During a recent Q-and-A session for youth hockey coaches in his home state of Michigan, Detroit Red Wings head coach Jeff Blashill talked about how he starts practices with his NHL team.
Turns out, it’s not too different from what a 12U practice should look like.
The head coach of an Original Six franchise says his focus is on cultivating better players, not better systems or playing styles.
“I think the Detroit Red Wings in 2016, our greatest room for growth is the growth of our individual players,” Blashill said. “We can put a system in place, and once you get five players on the ice on the same page, there’s no system that supersedes another system. It doesn’t take that long to get systems in place. The growth of your hockey team is by the development of the individual players on your team. I’ve thought this all the time – individual development and winning go hand-in-hand because if your players get way better from the beginning of the year to the end of the year, you’re going to be a way better team at the end of the year.”
The long game
Blashill points out that taking a short-sighted approach to improving your team – working on systems during practice instead of practicing fundamental skills – may result in a few more wins early in the year, but it won’t help when it’s time for the playoffs. Players need to grow throughout the year, and they grow more by working on skills than on positioning and strategy.
That’s why there are a lot of similarities between his Detroit Red Wings practices and the practices USA Hockey wants to see youth coaches running – station-based training focused on skills and small-area games incorporated throughout.
“There are definitely lots of similarities,” Blashill said. “One, you’re going to see a component of habit and skill development. Those might be learning how to work your edges better, it might be working on your shooting, it also might be a little wall-play on breakouts, so that when the winger gets to the wall, he can execute his outs and we can keep control of the puck. You’re going to see that component.
“You’re going to see some component of what I would call, ‘part-to-a-whole’ system work. Not necessarily just working five vs. five – in fact we hardly ever do that. We might work a little component of the system. We may work on the ‘D’ getting back as fast as they can to the puck, having good support for their ‘D’ partner and getting it to that one player and then they go up the ice and shoot in a 3-on-0 drill, as opposed to just a 5-on-0 breakout.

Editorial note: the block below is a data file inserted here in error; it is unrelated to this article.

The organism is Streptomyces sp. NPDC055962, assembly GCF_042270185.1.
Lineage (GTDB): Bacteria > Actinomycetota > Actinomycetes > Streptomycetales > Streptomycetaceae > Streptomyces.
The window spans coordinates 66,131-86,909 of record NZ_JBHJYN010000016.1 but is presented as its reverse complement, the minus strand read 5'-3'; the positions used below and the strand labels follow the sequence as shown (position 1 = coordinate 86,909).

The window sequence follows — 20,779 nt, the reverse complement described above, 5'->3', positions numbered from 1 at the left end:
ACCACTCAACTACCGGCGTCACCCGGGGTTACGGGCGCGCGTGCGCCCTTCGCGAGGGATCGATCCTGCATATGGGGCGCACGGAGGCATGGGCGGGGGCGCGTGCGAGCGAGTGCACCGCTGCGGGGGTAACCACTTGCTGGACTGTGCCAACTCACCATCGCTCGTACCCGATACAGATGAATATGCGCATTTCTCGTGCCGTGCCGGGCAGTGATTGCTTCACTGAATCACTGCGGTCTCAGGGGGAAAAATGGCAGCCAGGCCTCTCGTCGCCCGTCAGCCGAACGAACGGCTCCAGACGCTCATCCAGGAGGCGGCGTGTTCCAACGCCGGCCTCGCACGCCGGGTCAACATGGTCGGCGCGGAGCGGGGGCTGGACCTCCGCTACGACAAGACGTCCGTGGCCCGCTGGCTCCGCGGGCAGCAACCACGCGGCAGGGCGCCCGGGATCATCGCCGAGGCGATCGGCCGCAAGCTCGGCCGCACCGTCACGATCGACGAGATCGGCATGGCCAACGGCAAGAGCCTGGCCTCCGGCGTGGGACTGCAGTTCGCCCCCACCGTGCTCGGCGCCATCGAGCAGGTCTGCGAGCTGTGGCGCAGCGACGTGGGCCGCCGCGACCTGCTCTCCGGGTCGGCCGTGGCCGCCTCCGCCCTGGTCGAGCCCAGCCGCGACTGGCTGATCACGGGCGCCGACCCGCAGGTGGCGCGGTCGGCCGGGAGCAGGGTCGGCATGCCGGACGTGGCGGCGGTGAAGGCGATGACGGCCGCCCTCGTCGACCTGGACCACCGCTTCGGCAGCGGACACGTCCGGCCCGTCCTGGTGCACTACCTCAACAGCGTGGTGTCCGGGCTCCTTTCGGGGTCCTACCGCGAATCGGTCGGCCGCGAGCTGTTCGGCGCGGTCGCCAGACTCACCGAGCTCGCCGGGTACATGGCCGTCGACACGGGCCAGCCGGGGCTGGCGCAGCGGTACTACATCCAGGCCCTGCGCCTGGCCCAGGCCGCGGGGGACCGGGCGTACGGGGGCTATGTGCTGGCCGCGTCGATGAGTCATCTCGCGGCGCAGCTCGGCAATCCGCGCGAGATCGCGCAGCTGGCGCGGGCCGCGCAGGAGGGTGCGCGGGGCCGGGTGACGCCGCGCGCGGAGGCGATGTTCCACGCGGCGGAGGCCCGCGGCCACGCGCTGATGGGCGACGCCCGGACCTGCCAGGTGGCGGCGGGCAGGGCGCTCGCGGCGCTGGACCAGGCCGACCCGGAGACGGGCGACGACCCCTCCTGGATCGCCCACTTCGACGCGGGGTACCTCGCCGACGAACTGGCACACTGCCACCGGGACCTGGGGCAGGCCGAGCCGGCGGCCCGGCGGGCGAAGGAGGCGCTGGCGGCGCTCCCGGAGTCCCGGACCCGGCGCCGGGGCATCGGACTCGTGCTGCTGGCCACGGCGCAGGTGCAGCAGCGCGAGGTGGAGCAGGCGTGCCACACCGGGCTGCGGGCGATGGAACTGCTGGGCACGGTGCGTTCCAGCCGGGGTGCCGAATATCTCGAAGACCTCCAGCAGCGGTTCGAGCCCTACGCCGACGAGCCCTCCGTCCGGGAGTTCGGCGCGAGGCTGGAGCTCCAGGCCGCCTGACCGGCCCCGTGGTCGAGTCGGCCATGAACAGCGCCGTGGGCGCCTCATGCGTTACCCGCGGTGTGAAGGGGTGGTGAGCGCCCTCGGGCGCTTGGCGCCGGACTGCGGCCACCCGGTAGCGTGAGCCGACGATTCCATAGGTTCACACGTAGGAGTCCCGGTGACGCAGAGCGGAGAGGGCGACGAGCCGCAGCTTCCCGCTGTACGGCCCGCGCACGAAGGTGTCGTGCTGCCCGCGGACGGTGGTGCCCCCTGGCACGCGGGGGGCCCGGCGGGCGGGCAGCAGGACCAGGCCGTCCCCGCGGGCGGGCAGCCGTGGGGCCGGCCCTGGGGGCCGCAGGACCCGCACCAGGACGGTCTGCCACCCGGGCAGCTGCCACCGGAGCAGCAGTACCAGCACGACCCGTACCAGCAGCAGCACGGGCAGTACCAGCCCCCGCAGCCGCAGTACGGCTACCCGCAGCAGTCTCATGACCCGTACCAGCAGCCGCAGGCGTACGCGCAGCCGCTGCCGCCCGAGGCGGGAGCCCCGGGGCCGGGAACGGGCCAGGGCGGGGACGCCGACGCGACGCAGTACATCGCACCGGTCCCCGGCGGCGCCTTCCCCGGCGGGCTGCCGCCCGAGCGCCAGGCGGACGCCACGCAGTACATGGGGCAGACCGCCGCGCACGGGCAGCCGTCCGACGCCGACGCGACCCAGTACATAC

We may do some system work, and then we’re going to play a small game almost every practice. A lot of those things go hand-in-hand with what USA Hockey believes.”
Blashill said that if he was coaching a youth team, he would focus on systems even less.
“Obviously every age is different - if I was coaching a squirt team, I would almost never work on systems,” he said. “They’re not old enough to worry about the systems, nor can they really execute them the way they want. At that age, your development is so critical that you are absolutely taking steps back by working on systems too much. I think most coaches understand that, (but) I think parents too many times want to see the systems in place. I get that you want to have all the guys on the same page, but I never saw a team that worked on systems all the time get way better or see individuals get way better through the course of the year. I think it’s a little bit age-related, but certainly we have a lot of the components with the individual development, the ‘part-to-a-whole’ philosophy and the small games that I know USA Hockey believes in, and so do I.”
Teaching hockey sense
Blashill also utilizes small-area games for his team’s training.
“I think small-area games are important for every player,” the Red Wings’ bench boss said. “There are a couple things that small-area games do. They help teach or enhance habits and read situations. Basically, they help teach hockey sense. Small-area games, for me, have replaced pond hockey. There isn’t as much pond hockey as there once was, so all those little instincts that you see players do where you say, ‘they learned that on a pond,’ now I think you learn those instincts in small-area games.
“The other thing they are is that they are fun and competitive. Your players are always going to get better at things with the more passion they have towards the game or the drill. Most players have way more passion for playing small-area games than they do for doing the drills. I watch a lot of kids go half-speed through drills, but when they play a small-area game, they’re going full speed. So between small-area games helping to teach those instincts in a fun environment and a competitive environment, and the other thing I would say is I think competition is critical, too. When you’re trying to work on skating, well, there are two ways players get faster. One is by competing against somebody else, so create races when you’re working on skating, and two is by being chased by somebody, so create a game where they’re getting chased. If you do those things, you’re going to get better for sure.”